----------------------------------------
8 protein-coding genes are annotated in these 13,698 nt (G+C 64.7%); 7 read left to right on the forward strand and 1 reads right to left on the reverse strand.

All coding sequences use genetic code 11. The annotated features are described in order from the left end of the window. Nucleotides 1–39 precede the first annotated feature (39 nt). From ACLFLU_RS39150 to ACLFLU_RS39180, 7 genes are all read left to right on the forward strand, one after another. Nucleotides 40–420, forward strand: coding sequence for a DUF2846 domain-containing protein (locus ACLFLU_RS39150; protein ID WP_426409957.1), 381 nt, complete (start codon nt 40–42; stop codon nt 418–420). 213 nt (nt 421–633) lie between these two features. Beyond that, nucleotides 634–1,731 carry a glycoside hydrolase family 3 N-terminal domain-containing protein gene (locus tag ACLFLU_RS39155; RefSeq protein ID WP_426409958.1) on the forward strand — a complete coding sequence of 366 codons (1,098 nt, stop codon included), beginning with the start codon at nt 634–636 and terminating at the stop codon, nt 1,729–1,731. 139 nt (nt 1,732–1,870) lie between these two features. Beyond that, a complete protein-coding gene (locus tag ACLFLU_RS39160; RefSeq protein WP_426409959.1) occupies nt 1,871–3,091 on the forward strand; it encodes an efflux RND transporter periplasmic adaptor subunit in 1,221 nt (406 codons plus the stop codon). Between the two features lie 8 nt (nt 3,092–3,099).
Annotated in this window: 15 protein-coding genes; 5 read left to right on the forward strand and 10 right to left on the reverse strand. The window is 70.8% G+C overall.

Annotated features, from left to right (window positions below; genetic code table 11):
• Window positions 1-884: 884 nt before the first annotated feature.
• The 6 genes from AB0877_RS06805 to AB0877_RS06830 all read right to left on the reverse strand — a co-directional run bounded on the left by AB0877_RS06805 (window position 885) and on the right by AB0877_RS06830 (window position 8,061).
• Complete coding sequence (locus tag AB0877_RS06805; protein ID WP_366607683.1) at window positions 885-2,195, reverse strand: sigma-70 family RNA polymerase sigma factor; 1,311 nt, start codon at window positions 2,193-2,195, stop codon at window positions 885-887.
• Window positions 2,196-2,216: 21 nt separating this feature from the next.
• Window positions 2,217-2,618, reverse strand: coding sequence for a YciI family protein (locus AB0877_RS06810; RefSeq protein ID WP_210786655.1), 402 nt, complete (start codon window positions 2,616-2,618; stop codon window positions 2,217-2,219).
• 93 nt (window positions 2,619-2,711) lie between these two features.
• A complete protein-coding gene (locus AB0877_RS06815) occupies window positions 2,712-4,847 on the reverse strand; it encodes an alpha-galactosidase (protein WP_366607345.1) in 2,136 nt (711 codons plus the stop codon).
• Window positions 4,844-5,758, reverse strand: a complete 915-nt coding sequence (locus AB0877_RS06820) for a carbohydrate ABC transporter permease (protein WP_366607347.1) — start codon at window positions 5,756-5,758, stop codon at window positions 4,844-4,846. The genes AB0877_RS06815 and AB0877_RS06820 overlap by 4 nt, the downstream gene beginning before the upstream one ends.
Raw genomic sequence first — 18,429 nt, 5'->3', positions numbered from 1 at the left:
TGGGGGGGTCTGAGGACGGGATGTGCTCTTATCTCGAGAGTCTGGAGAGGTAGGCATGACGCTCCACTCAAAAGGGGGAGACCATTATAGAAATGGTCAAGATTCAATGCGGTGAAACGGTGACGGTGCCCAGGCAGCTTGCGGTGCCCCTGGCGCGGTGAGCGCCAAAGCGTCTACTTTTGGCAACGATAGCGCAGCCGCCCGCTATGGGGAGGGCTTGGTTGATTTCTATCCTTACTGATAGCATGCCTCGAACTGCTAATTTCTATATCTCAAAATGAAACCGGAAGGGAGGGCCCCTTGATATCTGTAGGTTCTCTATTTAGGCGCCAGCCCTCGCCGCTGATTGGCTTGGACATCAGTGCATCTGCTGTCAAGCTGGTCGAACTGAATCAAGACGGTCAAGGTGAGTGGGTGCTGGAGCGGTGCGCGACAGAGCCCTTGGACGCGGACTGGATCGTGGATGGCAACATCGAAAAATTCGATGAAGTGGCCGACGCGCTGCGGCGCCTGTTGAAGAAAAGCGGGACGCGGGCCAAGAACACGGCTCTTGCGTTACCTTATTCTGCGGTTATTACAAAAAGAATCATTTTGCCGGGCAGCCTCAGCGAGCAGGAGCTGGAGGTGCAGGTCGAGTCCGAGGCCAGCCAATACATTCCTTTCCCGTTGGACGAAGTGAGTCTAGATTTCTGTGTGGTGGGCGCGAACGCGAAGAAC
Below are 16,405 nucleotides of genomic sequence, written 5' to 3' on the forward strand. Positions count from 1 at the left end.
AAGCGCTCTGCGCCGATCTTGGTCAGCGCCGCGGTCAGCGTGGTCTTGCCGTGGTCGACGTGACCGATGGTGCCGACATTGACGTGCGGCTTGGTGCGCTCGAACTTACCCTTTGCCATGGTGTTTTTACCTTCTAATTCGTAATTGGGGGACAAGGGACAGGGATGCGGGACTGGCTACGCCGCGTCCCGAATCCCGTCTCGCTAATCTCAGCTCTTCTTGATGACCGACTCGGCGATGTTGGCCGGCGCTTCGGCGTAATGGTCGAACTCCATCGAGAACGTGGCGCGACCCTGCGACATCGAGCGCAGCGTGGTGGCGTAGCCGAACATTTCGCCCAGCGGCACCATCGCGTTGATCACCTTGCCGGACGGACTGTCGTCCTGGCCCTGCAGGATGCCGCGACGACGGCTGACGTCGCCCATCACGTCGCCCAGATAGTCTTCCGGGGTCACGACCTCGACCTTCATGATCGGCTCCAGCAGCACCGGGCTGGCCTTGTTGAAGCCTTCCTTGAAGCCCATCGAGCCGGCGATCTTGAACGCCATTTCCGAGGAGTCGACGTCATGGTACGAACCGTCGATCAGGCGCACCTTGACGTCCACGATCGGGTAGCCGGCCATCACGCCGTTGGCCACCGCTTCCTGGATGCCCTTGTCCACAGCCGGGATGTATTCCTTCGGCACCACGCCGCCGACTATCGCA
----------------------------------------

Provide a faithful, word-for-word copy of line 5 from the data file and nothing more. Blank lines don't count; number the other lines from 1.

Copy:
• Window positions 1-884: 884 nt before the first annotated feature.